For years we have all been told the same thing: that drugs are bad for you because they create a chemical hook on your brain, then slowly and sharply take you in a sure dive to your death. But, what if there is more to it than synthetic hooks? What if the entire world has been fighting the war on drugs with the wrong approach? Johann Hari, a British journalist, set out on a worldwide journey to find answers related to the birth of the war on drugs, and wrote a book about it, Chasing the Scream (2015). It is only a matter of years before more people finally understand the importance of decriminalising drugs and the shadiness behind their prohibition.
Legalising vs. Decriminalising
First we need to grasp the difference between legalising and decriminalising. If some country were to decriminalise drugs, they would still remain illegal to sell and buy, it is just the punishment for owning them that changes. But, guess what? Portugal already did this in 2001, instead of making drug addicts spend years withering away in a cell, they would pay a fine, and/or receive adequate treatment with a reintegration to society. A study conducted by the British Journal of Criminology in 2014 found that Portugal had reduced injecting drug use by 50%. Yes, it is not a typo, 50%. Along with this, the rate of HIV infection also decreased dramatically.
Yes, drugs are chemical substances that react with your body in a way that makes you want them again, and again… but that is not the only factor, many people forget a key ingredient: psychology. In the 1970s, Psychology professor Bruce Alexander made a shocking discovery. Countless of experiments with rats and cocaine have been made, the result always the same: giving caged rats the options of drinking water with cocaine and simple water, they would always choose in the end the altered water and die of overdose. So Alexander tried a different approach, what would happen if one repeated the experiment but altered the environment? He built what is widely known as “Rat Park”, literally an amusement park for rats, a cage full of entertaining activities and more rats to interact with. Then he would give them again the same two options. At first, the rats would show preference for the adulterated water with cocaine, but after a few tries, the rats would become bored of it and forget about it. Not a single rat became addicted or died.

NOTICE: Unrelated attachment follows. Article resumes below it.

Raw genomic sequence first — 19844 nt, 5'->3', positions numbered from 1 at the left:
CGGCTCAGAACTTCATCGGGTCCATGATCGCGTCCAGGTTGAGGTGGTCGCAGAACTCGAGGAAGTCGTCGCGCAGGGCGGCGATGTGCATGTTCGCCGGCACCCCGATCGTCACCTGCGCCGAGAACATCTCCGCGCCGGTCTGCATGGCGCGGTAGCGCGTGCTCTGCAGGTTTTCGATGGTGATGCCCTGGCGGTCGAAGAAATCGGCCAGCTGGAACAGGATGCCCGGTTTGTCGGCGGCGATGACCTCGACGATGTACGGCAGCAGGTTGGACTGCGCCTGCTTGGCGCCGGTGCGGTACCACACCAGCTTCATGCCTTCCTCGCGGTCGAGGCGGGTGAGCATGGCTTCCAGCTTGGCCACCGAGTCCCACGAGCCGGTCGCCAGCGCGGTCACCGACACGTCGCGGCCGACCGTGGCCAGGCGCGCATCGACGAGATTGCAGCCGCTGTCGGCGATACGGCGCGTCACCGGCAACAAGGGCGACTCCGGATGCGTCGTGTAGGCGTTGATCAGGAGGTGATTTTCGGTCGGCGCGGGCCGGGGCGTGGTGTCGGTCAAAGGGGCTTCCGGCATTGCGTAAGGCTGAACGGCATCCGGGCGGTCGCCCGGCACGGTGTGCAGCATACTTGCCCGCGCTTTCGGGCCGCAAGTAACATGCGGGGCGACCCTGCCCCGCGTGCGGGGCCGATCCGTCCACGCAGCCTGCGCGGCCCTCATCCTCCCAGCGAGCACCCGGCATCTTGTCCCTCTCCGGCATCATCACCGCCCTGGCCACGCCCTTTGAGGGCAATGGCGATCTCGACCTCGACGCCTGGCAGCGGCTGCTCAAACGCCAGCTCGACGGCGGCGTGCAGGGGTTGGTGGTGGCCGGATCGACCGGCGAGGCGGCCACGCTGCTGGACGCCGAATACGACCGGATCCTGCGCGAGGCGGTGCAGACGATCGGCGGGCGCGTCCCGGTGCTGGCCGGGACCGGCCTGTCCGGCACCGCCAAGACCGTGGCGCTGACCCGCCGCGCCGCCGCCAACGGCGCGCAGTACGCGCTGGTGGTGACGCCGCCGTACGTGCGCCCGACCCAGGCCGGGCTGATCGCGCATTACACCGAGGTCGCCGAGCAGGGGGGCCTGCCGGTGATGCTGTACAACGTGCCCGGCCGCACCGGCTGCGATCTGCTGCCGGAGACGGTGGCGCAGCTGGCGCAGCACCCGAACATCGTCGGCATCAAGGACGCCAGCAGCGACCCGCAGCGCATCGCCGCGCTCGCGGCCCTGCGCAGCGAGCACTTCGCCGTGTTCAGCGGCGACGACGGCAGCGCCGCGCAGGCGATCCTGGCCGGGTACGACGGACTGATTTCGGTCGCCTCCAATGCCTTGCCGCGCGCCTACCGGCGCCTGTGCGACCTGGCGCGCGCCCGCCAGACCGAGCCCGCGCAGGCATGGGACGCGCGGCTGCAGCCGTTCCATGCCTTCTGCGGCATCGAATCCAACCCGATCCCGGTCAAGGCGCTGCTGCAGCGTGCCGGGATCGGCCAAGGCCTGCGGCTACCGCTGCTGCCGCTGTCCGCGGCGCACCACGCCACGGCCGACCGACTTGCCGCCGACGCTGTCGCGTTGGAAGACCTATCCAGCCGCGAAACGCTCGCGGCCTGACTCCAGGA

Morphine – Human Connection = Heroin
If you are having trouble believing this, just think about the following. Morphine and heroin are almost the same substance (see image below), the single difference being that heroin reaches your brain faster (thanks to the extra acetyls), but they both affect it in the same way. Now think of all the people that have had a kind of surgery that gives them the right to ask for morphine, say appendectomy or hip replacement. Do you think they all became addicts or continued to use the drug? The answer is pretty obvious. The reason: they counted with some sort of support system (family, friends, job…), things that a common street-addict lacks. Now, I am not saying every single addict is alone in the world, but one of the main reasons to seek out drugs is lack of human connection. In his book, Hari gives two basic examples supporting this point of view. The first is the case of nicotine patches; only 17.7% of cigarette smokers are able to quit using them. And second, gamblers, people addicted to betting who clearly are not under the influence of any chemical hook.
I had the pleasure to talk to Kate Blom from Sweden. She is 27 and currently studies Philosophy, focusing on Comedy. She is an addict and has been clean for 16 months. She tells me that things —such as her job, her education, and her friends— work as a focus point to want to be better. “Humans. We want to strive for something better. We should be able to share all the bad stuff that is going on with us.” She urges people to be conscious of what buying drugs in this moment in time implies, the amount of human trafficking involved, the violence, the crime. Certainly not every person that smokes marijuana knows how it got to his or her hands.
It Is All about the Business
You have to wonder, why isn’t all of this well known? One word: profits. Harry Anslinger, founder of the Federal Bureau of Narcotics (transformed later into the DEA), is the first to blame. Before the end of alcohol Prohibition, he used to say marijuana was harmless, but with the legalisation of alcohol, he started seeking a new Prohibition. He even went as far as blaming weed for a young teen’s killing of his family (the boy suffered from a sever mental illness). Anslinger dedicated most of his years to convince the United States government (and after that, even other countries’ government) that a drug banning was much needed, and succeeded.
Now, what follows is really fist clenching, a big spoiler ahead for Johann Hari’s book. Near the end of his life, Anslinger would become a drug dealer (for Senator McCarthy) and an addict himself (due to pain from several illnesses). And there you have it, the incongruity of being human. Why are we not hearing more about all the research mentioned above in other media? After learning all of this, one thing is certain: we need to encourage more research on this topic and take a new stand against addiction, because the one the United States and the majority of countries are taking is certainly not working.